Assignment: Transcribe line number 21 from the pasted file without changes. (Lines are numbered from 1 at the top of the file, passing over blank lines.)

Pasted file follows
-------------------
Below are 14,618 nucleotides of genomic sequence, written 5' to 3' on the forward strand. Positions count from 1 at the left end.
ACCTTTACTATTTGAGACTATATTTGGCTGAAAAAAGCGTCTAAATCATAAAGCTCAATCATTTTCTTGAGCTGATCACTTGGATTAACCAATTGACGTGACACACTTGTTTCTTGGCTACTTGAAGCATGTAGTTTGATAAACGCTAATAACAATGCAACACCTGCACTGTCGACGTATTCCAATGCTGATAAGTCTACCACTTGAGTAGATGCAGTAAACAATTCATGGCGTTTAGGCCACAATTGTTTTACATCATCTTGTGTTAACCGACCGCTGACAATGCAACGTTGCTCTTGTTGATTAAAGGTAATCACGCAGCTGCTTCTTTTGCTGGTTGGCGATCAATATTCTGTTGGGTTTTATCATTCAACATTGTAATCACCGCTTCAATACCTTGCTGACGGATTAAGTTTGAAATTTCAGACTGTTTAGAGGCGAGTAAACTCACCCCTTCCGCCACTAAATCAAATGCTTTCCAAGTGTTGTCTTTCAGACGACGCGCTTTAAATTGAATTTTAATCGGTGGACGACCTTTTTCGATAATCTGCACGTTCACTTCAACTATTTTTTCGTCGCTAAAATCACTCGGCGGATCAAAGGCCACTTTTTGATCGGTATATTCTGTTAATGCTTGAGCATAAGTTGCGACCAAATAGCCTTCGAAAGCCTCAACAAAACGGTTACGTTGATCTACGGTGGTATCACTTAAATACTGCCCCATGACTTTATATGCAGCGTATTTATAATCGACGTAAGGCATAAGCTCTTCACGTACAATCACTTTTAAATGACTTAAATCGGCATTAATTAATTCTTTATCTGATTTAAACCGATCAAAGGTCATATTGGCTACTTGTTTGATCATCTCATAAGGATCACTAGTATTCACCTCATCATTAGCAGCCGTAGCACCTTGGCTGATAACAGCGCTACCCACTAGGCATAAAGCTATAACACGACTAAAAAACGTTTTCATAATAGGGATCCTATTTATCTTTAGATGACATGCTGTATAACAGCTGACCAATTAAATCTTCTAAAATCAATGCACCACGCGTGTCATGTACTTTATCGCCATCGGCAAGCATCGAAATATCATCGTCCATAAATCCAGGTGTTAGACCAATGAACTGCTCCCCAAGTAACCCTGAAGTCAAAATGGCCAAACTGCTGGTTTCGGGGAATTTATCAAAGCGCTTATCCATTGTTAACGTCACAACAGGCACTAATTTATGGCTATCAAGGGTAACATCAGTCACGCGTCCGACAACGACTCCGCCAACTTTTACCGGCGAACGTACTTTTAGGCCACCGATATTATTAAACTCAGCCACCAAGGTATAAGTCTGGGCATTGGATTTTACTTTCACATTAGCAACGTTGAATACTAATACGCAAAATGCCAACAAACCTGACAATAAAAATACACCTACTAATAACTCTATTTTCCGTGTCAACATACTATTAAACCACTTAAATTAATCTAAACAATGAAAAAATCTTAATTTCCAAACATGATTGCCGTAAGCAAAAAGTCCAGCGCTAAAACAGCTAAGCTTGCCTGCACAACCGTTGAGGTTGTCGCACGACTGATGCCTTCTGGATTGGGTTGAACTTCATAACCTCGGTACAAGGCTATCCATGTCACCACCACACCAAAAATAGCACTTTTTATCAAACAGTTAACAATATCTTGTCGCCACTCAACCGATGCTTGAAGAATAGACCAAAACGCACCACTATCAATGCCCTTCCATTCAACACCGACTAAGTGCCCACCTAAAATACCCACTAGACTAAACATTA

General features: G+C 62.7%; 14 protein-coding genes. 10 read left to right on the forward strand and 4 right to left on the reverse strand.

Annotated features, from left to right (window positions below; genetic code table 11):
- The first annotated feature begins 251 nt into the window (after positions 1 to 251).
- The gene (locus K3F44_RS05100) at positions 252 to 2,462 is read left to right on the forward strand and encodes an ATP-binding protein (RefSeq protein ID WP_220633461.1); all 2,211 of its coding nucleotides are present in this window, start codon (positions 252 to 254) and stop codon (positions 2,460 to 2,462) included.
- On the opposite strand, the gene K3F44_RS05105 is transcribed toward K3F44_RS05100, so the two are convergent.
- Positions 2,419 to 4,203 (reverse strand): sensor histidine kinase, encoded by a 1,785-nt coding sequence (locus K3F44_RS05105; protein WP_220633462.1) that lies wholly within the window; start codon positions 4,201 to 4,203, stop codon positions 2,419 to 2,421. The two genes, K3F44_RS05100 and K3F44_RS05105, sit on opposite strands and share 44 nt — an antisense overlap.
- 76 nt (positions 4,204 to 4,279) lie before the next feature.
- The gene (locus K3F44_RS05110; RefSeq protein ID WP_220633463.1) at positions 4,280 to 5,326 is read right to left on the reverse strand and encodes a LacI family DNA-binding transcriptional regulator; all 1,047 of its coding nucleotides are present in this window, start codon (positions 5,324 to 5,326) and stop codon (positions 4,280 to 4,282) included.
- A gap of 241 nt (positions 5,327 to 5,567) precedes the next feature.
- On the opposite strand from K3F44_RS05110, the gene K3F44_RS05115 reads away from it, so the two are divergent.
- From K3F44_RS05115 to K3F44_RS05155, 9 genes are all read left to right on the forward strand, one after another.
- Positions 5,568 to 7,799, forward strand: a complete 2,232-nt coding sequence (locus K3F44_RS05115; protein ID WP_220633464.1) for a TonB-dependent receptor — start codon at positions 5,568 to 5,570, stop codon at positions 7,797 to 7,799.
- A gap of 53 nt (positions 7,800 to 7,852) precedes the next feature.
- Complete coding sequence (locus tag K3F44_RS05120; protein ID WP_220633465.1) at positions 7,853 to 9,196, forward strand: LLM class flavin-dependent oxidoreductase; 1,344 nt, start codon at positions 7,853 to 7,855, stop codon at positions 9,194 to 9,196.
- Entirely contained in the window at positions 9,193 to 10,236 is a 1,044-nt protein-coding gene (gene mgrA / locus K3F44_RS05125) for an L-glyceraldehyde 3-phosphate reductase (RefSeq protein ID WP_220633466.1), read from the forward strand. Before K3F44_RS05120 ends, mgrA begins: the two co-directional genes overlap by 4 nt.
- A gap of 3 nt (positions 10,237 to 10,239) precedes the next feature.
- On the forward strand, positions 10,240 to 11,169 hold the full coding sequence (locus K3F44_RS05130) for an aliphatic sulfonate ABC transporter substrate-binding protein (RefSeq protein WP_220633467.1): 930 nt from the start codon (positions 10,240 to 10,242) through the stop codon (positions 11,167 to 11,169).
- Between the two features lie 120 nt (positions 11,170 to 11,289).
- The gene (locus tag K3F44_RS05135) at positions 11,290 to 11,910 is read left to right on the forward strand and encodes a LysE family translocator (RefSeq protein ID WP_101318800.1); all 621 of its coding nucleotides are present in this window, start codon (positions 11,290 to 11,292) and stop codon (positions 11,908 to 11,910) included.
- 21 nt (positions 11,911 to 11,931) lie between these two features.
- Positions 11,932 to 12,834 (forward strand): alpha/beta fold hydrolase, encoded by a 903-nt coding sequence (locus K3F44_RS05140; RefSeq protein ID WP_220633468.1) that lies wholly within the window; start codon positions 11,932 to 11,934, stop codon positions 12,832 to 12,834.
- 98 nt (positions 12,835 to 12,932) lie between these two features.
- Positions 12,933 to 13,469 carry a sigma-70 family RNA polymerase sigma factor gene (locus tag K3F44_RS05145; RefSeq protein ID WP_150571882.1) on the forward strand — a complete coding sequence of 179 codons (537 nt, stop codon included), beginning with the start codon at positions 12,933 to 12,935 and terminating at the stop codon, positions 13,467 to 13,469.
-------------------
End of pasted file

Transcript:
- The gene (locus tag K3F44_RS05135) at positions 11,290 to 11,910 is read left to right on the forward strand and encodes a LysE family translocator (RefSeq protein ID WP_101318800.1); all 621 of its coding nucleotides are present in this window, start codon (positions 11,290 to 11,292) and stop codon (positions 11,908 to 11,910) included.